17 © Peter Andreae ENGR : 17 Class diagrams Can abstract from individual objects to classes of objects. What is the ontology of Class diagrams? Classes: categories of objects all of the same type, with the same behaviour Attributes of the objects in the classes Associations (relationships) between objects in the classes Actions/behaviour of objects in the classes Frog status lane

18 © Peter Andreae ENGR : 18 Class Diagrams Describe the categories of the objects, rather than the objects themselves: Frog direction position colour speed Lane lane status Car class name, attributes associations

19 © Peter Andreae ENGR : 19 Lab sign-up system System should allow students to sign up for lab streams for their courses. Each course will have one or more lab streams. Each stream will have a time, duration, lab, and a maximum capacity. A course administrator needs to be able to set up the lab streams for their course. Students should be able to specify the lab streams that they could make, and a preference order. When sufficient students have entered their preferences, the system should show which streams students are likely to be assigned to, along with the likelihood. The course administrator can “commit” to an allocation, at which point, the system will permanently allocate signed up students to streams. Students should be able to withdraw from lab streams, and enter new preferences, but they won’t be actually assigned until the next time the administrator “commits”. Administrators should be able to get lists of students in each stream of their course.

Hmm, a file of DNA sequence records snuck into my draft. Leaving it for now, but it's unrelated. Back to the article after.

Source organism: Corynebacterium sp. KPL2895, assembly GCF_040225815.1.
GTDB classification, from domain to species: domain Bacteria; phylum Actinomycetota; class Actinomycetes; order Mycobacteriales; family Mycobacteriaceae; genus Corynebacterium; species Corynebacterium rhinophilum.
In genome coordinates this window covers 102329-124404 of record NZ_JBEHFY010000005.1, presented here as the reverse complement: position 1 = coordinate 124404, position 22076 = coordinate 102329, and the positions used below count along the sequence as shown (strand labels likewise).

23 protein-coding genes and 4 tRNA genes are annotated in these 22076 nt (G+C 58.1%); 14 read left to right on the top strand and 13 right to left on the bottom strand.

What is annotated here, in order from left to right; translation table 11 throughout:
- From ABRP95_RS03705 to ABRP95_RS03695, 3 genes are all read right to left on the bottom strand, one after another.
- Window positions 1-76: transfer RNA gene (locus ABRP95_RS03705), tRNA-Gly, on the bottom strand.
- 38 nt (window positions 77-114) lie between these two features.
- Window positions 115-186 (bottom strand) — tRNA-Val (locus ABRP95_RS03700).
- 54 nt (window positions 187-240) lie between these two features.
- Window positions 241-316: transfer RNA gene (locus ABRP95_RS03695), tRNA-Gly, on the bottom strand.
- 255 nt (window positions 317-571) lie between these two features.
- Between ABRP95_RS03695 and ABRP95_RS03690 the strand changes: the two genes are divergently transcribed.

20 © Peter Andreae ENGR : 20 What are the objects and classes? Next lecture: techniques, and more details.